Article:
- TCRAD, 14q11.2, Red
- TCRAD, 14q11.2, Green
The TCRAD product consists of a 225kb probe, labelled in red, located at the centromeric end of the Variable Region of the immunoglobulin gene cluster, including the G36107 marker and a green probe covering a 143kb region located telomeric to the TRAC gene, including the entire OXA1L gene and the G35927 marker.
Chromosomal translocations with breakpoints in alpha and delta T-cell receptor (TCR) gene loci at 14q11.2 are recurrent in several T-cell malignancies including T-cell acute lymphoblastic leukaemia (T-ALL)1.
T-cell acute lymphoblastic leukaemia (T-ALL) is an aggressive malignancy of the lymphoblasts committed to the T-cell lineage and represents 15% of childhood and 25% of adult ALL2,3. Karyotyping reveals recurrent translocations that activate a small number of oncogenes in 25-50% of T-ALLs but, with FISH, further cryptic abnormalities can be revealed2.
The most common chromosomal rearrangements, found in about 35%2 of T-ALLs, involve the alpha and delta T-cell receptor loci (TRA and TRD) at 14q11.2, the beta TCR locus (TRB) at 7q34 and the gamma TCR (TRG) at 7p14. In most cases the juxtaposition of oncogenes next to the TCR regulatory sequences leads to the deregulated expression of these genes2,4,5.
The TRA/D complex at 14q11.2 has been shown to be involved in a number of different translocations in T-ALL. These include the t(10;14)(q24;q11) involving TLX1; the t(1;14)(p32;q11) involving TAL1; the t(14;21)(q11;q22) involving the OLIG2; the t(11;14)(p15;q11) involving LMO1 and the t(11;14)(p13;q11) involving LMO22.
In addition to T-ALL, TRA/D translocations are recurrent in T-non- Hodgkin’s lymphoma and T-prolymphocytic leukaemia. They have also been reported in cases of ataxia telangiectasia (AT)1.
The quality of the products we have received from Cytocell have been excellent. The FISH probes they provide to us give intense, strong signals and are a pleasure to count. What has really stood out however has been the level of support and assistance provided by Cytocell’s application specialists. The team worked very closely alongside our own during the adoption of this product and spent many hours with us perfecting the technique, going above and beyond what I would expect during the transition period. Source BioScience absolutely demand high quality products and service to be able to deliver our results with confidence, and that is what we have received from Cytocell. Neil Ryan, Laboratory Operations Manager at Source BioScience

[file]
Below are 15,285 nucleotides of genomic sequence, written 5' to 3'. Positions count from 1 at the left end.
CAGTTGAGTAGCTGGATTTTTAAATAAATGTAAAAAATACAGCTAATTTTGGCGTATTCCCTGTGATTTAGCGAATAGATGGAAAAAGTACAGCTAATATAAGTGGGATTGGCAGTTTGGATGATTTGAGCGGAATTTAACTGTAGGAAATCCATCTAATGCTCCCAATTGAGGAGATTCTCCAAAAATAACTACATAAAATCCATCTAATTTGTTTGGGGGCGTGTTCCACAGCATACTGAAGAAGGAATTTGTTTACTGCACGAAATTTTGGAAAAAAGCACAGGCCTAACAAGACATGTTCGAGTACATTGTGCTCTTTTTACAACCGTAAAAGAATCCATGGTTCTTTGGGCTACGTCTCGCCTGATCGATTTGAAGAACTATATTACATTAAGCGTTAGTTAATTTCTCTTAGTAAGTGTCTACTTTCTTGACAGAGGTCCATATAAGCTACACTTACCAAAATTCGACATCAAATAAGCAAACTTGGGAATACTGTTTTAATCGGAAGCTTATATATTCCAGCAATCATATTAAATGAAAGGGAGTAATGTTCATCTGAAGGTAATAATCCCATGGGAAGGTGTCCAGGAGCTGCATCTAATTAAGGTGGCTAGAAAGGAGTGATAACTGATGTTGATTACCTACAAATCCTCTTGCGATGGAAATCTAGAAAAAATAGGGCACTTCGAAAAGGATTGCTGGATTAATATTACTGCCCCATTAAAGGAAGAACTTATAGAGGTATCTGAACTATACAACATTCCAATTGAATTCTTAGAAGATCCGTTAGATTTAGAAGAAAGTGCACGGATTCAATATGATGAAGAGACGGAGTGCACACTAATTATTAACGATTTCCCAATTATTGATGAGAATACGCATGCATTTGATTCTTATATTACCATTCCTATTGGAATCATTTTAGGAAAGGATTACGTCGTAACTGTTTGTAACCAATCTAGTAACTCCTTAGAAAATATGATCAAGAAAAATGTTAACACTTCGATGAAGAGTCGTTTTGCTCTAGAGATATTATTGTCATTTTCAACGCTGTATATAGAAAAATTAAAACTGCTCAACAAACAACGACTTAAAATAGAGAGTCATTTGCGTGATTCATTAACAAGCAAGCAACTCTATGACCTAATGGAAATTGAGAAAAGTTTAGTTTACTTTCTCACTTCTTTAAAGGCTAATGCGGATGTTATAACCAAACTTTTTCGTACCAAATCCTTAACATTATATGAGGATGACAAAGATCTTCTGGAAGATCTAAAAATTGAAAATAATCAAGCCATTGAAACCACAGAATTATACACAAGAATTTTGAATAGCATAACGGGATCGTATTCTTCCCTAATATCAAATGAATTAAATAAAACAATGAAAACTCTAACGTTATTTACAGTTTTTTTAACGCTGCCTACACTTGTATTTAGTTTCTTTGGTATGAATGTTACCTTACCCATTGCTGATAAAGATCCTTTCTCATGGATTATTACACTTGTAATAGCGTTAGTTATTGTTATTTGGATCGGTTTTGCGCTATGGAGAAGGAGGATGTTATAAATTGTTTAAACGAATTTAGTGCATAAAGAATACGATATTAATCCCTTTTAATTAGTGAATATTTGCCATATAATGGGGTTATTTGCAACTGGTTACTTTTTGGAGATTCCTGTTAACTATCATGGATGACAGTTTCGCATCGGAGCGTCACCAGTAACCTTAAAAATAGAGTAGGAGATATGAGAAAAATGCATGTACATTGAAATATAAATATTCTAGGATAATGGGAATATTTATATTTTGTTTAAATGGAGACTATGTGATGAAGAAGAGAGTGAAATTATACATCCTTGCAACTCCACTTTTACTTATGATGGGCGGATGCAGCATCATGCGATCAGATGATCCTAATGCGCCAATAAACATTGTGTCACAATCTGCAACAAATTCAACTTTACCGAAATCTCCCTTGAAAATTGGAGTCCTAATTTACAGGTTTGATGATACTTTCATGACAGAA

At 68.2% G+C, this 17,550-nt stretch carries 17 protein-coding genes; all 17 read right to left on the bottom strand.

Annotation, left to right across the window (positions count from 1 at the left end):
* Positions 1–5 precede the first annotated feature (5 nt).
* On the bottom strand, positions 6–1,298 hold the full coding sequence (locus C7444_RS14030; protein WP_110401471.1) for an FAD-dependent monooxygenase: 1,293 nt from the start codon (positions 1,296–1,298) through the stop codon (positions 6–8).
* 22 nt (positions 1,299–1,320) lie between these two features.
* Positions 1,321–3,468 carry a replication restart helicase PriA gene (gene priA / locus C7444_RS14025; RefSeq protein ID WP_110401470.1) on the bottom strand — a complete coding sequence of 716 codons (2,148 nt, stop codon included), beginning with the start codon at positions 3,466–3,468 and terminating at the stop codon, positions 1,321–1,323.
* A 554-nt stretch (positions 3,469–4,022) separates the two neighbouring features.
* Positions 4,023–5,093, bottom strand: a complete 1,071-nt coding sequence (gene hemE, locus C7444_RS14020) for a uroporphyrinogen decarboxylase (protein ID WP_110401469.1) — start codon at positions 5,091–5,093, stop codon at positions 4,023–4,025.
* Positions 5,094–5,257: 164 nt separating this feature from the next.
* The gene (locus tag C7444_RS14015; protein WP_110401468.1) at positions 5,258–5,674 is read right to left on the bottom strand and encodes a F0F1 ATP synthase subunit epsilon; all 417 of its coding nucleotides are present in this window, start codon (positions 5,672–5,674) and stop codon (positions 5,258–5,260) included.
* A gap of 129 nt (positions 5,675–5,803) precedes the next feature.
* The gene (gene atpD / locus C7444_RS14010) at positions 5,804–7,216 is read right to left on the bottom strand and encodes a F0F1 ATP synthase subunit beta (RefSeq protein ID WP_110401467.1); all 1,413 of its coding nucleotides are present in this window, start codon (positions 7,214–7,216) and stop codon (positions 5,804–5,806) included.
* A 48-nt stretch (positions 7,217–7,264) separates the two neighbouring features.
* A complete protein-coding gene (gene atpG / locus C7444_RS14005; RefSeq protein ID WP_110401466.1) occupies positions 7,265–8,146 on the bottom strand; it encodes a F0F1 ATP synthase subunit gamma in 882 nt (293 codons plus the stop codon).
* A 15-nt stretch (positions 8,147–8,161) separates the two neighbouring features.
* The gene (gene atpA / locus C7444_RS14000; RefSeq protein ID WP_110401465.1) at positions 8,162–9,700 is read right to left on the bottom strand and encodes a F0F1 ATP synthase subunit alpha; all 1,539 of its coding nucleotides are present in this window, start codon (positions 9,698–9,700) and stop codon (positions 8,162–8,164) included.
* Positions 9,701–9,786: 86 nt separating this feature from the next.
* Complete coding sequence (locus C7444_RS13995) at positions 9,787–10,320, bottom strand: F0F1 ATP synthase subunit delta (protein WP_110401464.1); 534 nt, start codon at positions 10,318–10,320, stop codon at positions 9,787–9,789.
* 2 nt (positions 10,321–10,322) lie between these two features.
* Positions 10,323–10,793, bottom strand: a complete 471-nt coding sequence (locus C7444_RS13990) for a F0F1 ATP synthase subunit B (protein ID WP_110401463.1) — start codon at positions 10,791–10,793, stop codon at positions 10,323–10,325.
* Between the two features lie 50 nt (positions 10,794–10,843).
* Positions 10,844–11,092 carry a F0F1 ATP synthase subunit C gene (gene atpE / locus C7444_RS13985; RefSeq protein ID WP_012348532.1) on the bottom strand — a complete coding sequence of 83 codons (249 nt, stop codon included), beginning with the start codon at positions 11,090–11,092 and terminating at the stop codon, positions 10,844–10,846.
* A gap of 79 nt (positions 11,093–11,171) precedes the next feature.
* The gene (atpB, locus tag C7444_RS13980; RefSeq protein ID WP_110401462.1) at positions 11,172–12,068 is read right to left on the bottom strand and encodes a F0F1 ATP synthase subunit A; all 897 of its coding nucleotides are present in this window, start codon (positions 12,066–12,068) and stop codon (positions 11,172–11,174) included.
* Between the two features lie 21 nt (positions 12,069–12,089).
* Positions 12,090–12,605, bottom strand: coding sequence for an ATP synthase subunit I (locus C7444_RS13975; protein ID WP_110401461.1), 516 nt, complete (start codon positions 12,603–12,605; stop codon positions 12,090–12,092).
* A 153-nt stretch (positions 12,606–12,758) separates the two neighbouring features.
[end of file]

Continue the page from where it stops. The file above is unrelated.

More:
- Rack et al., Blood 1997;90(3):1233-1240
- Graux et al., Leukemia 2006;20:1496-1510
- Cauwelier et al., Leukemia 2007;21:121-128
- Swerdlow et al.,editors, WHO Classification of Tumours of Haematopoietic and Lymphoid Tissues, Lyon, France, IARC:2008
- Gesk et al., Leukemia 2003;17:738-745
- Arsham, MS., Barch, MJ. and Lawce HJ. (eds.) (2017) The AGT Cytogenetics Laboratory Manual. New Jersey: John Wiley & Sons Inc.
- Mascarello JT, Hirsch B, Kearney HM, et al. Section E9 of the American College of Medical Genetics technical standards and guidelines: fluorescence in situ hybridization. Genet Med. 2011;13(7):667-675.
- Wiktor AE, Dyke DLV, Stupca PJ, Ketterling RP, Thorland EC, Shearer BM, Fink SR, Stockero KJ, Majorowicz JR, Dewald GW. Preclinical validation of fluorescence in situ hybridization assays for clinical practice. Genetics in Medicine. 2006;8(1):16–23.
- Area of Interest*
This product is intended to be used on Carnoy’s solution (3:1 methanol/acetic acid) fixed haematological samples.
*Disease information supported by the literature and is not a reflection of the intended purpose of this product.